Down 80-77, Jordan ran the length of the floor and hit a crucial layup to pull the Johnnies within one point with 1:53 remaining.

“He was hype but at the same time he was calm,” junior guard Sir’Dominic Pointer said of Jordan. “He came out ready to play and he had a great game tonight. He came out and showed us what he could do. I expect a lot from him this season.”

With just six days remaining until the Red Storm face No. 20 Wisconsin on the road for their season opener, the Johnnies have just one more exhibition game against Humboldt State on Monday.

While the Red Storm believe they will be ready for the season opener, Lavin feels that it will take a while before they fully gel together.

“We are still two to three months away from playing our best basketball,” Lavin said. “But I think we could surprise some people along the way and get some wins, and maybe do better than some would think in that next two months.”

 

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St. John’s men’s basketball makes promise at annual Tip-Off


| lguerre@queenscourier.com

THE COURIER/Photos by Liam La Guerre

“Let’s get it in.”

The St. John’s University men’s basketball team embraced this phrase as their season motto at the Red Storm Tip-Off Friday. Men’s basketball head coach Steve Lavin said it first, declaring that this year they are expecting to do something “special.”

“This year the goal is to get it in,” Lavin said as he addressed the crowd of 5,308 in a packed Carnesecca Arena. “So let’s get it in.”

While the motto, which was inspired by former Johnny Metta World Peace, started a chant by fans and made its way around social media, the news of the night was that sophomore center Chris Obekpa had been suspended.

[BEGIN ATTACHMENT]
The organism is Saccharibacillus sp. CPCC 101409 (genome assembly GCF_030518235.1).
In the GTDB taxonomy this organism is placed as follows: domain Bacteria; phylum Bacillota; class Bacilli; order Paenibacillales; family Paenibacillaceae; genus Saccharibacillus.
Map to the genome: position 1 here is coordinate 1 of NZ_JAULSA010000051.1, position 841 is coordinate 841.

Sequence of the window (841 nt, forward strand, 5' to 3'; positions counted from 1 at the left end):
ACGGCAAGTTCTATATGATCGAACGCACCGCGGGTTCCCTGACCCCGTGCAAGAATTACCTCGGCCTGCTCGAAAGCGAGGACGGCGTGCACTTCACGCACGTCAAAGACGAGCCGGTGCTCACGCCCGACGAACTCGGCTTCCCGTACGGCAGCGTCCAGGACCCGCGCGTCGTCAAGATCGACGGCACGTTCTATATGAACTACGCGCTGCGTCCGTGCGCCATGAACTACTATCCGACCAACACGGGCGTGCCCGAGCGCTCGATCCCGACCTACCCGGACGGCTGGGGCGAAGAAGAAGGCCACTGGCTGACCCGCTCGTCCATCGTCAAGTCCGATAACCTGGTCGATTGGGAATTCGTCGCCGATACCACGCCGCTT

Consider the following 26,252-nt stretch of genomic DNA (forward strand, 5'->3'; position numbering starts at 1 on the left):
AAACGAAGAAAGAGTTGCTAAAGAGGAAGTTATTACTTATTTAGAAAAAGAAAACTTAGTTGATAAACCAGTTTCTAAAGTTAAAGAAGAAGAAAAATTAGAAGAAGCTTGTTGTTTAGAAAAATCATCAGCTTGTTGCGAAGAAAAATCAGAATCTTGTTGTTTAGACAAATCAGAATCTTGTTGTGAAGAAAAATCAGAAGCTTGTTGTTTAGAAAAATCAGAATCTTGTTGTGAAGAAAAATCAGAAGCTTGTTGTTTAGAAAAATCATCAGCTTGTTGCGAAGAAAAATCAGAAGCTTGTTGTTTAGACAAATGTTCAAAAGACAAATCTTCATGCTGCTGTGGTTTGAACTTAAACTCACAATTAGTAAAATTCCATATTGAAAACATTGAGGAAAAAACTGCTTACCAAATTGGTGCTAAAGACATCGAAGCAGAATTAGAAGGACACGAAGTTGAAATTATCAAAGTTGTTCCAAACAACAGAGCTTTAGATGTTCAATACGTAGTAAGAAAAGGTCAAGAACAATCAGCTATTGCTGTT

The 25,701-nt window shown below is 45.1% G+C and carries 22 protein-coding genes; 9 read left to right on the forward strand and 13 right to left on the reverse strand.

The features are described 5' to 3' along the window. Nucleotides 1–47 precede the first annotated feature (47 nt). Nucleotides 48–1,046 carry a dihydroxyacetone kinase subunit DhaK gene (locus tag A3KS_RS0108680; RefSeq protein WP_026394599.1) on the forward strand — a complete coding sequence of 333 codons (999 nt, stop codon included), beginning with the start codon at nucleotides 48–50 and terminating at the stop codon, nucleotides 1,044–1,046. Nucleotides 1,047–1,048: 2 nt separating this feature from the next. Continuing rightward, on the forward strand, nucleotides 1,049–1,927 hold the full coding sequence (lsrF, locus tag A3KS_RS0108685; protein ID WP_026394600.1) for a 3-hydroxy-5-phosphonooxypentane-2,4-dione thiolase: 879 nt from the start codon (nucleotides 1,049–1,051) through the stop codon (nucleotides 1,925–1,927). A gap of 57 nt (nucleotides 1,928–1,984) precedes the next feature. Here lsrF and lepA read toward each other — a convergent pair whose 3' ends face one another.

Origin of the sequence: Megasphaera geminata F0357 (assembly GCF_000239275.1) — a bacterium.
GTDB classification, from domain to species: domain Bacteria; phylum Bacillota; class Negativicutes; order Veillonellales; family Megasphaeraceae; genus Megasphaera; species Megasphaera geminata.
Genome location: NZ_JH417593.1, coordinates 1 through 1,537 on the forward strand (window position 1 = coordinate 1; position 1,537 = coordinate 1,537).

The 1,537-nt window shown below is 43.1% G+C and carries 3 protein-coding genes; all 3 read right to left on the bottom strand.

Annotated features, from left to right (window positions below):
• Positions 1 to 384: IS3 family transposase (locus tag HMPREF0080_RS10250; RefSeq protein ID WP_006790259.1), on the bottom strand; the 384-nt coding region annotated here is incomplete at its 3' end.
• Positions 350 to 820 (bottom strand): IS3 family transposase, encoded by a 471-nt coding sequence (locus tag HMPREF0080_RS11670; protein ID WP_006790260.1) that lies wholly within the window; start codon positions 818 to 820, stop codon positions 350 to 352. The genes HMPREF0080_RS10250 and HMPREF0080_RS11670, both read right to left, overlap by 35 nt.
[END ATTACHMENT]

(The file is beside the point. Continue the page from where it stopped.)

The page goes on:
Lavin said Obekpa violated “university policy” and will miss two exhibition games, but return to the team in time for the season opener against the University of Wisconsin on November 8. The bad news dulled the mood slightly as it brought back memories of junior D’Angelo Harrison’s suspension last season and the need for the players to become mature.

“I think it will be a valuable learning experience for Chris,” Lavin said. “That’s where the focus is on, the lesson and opportunity to understand that there is a responsibility that comes with representing this basketball program and University.”

Obekpa’s trouble aside, the Tip-Off was once again a fun event for students, residents and past Johnnies to celebrate everything about both men’s and women’s basketball teams and to signal the start of the season.

Much like previous years, the season kickoff event included tons of giveaways and prizes for fans, daredevil performances by the cheerleading squad and energetic performances by the dance team.

Grammy-nominated rapper Lupe Fiasco headlined all performances. In his return to St. John’s he rocked the house with hits, such as Kick Push and Superstar.

The event started with an alumni basketball game, which featured past greats such as Felipe Lopez and Tyrone Grant, and recent Johnnies such as Rob Thomas and Sky Lindsay.

As with tradition the current men’s and women’s basketball team members were introduced one-by-one with fog and music. The women’s basketball team performed a dance-off among themselves and then they separated for a three-point shooting contest.

The men’s basketball team played a scrimmage game, which served as the debut of big man Orlando Sanchez, touted freshman Rysheed Jordan and lethal shooter Max Hooper.

To end the athletic showcase, the men’s team held a dunk contest. Sophomore Christian Jones, who pulled off an amazing 360-through-the-legs jam, took the crown, but Jordan also made a big splash by dunking over 6’8” God’sgift Achiuwa.

And when the event came to an end, the Red Storm knew that playtime was over.

“The energy was crazy. Everyone is excited for the season to start so the energy was off the meter,”said sophomore Phil Greene IV. “This is a key year for us and we’re going to deliver.”